Acacia Road (Silverfish Review Press, 2018)
Aaron Brown's new poetry collection, Acacia Road, published by Silverfish Review Press, is the winner of the 2016 Gerald Cable Book Award and the 2018 Nelson Poetry Book Award.
"Acacia Road is a vivid, brilliant, and haunting memory palace, evoking Aaron Brown's childhood spent in Chad on the cusp of its civil war, and while at times the 'second space' of recollection, seems idyllic, the sound of shelling and gunfire, and news of human violence is never far away." Michael Collier
"These poems proceed by an earnest story-telling and remembering. And while the surfaces of the poems are characterized by skillful narrative and descriptive impulses, underpinning most of them runs a deeper agon and self-critique, uncovering both a fear of and a relentless thirst for the ecstatic. These poems embody, at their best, that thirst." Li-Young Lee
"Brown’s voice is that of the pilgrim, the seeker, the nomad—think Ibn Battuta meets Rumi meets Rilke with some good old Mark Twain narrative sprinkled throughout—an Orpheus who returns to sing." Rhino
"Acacia Road strikes us with wonder. It tells large stories and small stories. It allows us to peer down the rows of acacia trees, sit next to the grandmother making bread, and listen to the workers singing their sorrowful songs." - Tweetspeak Poetry
"Aaron Brown’s poetry is beautifully written... transforming the ordinary into exquisite, blissful bits of writing. From the precious time spent with friends come these poems in which not a particular geographic region, but the land of youth, generosity and love is the true mother country so longed for." African Book Review
"Acacia Road is a collection I want to return to and hold my ear against. I swear, you can hear the silence violence brings about, splintering." Collateral Journal
"Aaron Brown’s Acacia Road moves between the past and the present, and the known and the unknown, wandering the rooms of memory and the knowledge of the body. But Acacia Road also evokes real places, full of real lives and hard lessons, deeply felt and evocatively rendered. The narratives in this book resist easy certainty, and the images suggest how distance is both a measure of miles, and an important emotional register, as a cloud-like voice rises up to say, 'pay attention / or you will / miss your destination.' And these poems do pay close attention. To language—'I knew how to sing a little.' To time—'then and only then could we share a kind of silence, the pause between one cup of tea and the next.' And, ultimately, to the questions that remain for all of us as we travel together: 'Now, as the meat on my bones passes through death’s teeth, will you remember me?' One way I measure the impact of a book is in my desire to start over again when I am finished, and it was a deep pleasure to turn and return to the mysterious and familiar roads of these richly imagined poems." Jenny Browne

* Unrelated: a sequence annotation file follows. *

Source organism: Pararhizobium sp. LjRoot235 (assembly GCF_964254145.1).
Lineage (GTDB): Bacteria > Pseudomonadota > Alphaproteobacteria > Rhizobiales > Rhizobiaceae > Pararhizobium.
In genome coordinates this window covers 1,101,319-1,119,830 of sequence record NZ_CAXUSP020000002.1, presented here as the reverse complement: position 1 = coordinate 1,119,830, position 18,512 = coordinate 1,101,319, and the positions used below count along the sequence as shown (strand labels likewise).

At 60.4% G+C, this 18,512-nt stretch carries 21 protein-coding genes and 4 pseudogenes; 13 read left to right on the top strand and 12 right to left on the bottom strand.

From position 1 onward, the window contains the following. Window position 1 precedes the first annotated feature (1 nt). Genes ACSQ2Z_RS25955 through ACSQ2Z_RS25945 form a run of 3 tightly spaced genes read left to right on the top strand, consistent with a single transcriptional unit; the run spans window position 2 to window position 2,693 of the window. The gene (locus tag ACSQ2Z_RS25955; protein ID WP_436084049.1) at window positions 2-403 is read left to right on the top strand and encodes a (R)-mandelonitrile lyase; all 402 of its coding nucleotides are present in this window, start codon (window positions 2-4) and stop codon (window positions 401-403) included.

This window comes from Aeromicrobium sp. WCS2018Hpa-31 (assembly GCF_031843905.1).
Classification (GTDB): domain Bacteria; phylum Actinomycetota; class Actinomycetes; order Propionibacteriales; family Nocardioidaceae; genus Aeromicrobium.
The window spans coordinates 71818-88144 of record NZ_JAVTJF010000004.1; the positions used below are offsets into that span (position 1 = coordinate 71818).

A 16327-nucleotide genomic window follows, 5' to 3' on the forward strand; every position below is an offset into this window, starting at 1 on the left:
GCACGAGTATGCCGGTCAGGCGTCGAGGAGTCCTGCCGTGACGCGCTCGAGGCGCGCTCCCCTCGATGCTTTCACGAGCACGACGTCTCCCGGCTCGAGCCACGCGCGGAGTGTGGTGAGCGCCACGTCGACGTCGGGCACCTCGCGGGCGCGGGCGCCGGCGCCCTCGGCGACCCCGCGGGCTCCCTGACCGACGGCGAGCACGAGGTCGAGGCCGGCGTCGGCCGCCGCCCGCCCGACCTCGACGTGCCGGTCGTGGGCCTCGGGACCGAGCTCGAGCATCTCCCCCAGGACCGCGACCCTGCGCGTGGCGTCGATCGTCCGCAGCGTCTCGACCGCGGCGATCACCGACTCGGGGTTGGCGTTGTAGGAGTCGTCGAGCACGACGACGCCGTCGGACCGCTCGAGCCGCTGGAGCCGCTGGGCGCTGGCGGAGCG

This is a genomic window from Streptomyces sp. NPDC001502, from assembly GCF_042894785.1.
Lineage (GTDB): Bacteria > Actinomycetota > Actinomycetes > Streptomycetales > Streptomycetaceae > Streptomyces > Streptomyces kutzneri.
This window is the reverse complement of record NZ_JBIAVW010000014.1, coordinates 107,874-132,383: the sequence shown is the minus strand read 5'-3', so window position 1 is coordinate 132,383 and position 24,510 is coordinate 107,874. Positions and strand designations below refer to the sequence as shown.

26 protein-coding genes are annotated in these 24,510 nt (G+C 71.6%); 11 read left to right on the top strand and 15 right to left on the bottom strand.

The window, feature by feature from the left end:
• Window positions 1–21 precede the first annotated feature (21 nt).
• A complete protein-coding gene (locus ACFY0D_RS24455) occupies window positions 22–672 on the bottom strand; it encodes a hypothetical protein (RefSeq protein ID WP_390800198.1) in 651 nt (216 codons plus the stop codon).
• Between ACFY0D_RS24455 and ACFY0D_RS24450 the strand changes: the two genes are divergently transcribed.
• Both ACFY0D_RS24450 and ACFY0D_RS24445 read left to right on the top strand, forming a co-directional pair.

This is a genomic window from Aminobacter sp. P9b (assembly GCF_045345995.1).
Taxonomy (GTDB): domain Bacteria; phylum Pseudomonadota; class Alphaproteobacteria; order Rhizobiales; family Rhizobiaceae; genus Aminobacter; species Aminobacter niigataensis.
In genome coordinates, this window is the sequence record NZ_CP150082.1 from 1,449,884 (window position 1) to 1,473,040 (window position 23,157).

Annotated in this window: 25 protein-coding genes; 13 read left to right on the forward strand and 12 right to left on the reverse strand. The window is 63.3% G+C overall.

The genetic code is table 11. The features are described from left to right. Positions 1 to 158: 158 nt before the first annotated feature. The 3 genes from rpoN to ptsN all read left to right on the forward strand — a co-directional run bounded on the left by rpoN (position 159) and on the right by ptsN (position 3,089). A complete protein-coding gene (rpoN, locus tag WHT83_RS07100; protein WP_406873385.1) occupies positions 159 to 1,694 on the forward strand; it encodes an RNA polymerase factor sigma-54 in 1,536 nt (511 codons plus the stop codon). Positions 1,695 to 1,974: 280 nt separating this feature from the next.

Listen to Aaron's conversation with NPR-affiliate KMUW.
Read reviews of Acacia Road in the following publications:
Rhino, Tweatspeak, Collateral, and Englewood Review of Books.
You can read interviews with Aaron at The Hutchinson News and Speaking of Marvels.
You can purchase Acacia Road through Small Press Distribution as well as Amazon.